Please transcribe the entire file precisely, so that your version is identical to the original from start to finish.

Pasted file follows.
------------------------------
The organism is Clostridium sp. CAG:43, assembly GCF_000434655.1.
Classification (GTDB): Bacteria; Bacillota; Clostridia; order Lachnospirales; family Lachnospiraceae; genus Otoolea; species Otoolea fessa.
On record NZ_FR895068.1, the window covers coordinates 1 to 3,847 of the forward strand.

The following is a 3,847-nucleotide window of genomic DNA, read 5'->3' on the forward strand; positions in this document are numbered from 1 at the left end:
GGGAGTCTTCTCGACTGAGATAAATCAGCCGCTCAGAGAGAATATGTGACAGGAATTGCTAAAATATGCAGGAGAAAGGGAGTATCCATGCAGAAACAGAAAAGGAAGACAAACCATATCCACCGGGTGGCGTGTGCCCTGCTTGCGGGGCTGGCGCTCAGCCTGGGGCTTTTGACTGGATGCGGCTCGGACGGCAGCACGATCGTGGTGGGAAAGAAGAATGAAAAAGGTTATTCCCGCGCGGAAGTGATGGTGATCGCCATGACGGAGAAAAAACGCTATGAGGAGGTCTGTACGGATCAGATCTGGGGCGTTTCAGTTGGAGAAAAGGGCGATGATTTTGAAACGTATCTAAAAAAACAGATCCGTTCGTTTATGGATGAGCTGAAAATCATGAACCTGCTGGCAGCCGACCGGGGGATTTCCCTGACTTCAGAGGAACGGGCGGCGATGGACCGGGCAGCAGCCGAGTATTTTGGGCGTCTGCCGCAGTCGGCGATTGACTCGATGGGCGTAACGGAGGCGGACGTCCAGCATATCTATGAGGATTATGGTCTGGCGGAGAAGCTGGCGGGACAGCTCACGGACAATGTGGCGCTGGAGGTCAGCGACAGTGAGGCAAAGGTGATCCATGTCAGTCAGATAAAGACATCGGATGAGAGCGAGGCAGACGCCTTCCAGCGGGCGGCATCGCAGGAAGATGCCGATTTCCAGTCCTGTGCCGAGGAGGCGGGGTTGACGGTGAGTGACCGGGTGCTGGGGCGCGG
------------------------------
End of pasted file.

The organism is Clostridium sp. CAG:43, assembly GCF_000434655.1.
Classification (GTDB): Bacteria; Bacillota; Clostridia; order Lachnospirales; family Lachnospiraceae; genus Otoolea; species Otoolea fessa.
On record NZ_FR895068.1, the window covers coordinates 1 to 3,847 of the forward strand.

The following is a 3,847-nucleotide window of genomic DNA, read 5'->3' on the forward strand; positions in this document are numbered from 1 at the left end:
GGGAGTCTTCTCGACTGAGATAAATCAGCCGCTCAGAGAGAATATGTGACAGGAATTGCTAAAATATGCAGGAGAAAGGGAGTATCCATGCAGAAACAGAAAAGGAAGACAAACCATATCCACCGGGTGGCGTGTGCCCTGCTTGCGGGGCTGGCGCTCAGCCTGGGGCTTTTGACTGGATGCGGCTCGGACGGCAGCACGATCGTGGTGGGAAAGAAGAATGAAAAAGGTTATTCCCGCGCGGAAGTGATGGTGATCGCCATGACGGAGAAAAAACGCTATGAGGAGGTCTGTACGGATCAGATCTGGGGCGTTTCAGTTGGAGAAAAGGGCGATGATTTTGAAACGTATCTAAAAAAACAGATCCGTTCGTTTATGGATGAGCTGAAAATCATGAACCTGCTGGCAGCCGACCGGGGGATTTCCCTGACTTCAGAGGAACGGGCGGCGATGGACCGGGCAGCAGCCGAGTATTTTGGGCGTCTGCCGCAGTCGGCGATTGACTCGATGGGCGTAACGGAGGCGGACGTCCAGCATATCTATGAGGATTATGGTCTGGCGGAGAAGCTGGCGGGACAGCTCACGGACAATGTGGCGCTGGAGGTCAGCGACAGTGAGGCAAAGGTGATCCATGTCAGTCAGATAAAGACATCGGATGAGAGCGAGGCAGACGCCTTCCAGCGGGCGGCATCGCAGGAAGATGCCGATTTCCAGTCCTGTGCCGAGGAGGCGGGGTTGACGGTGAGTGACCGGGTGCTGGGGCGCGG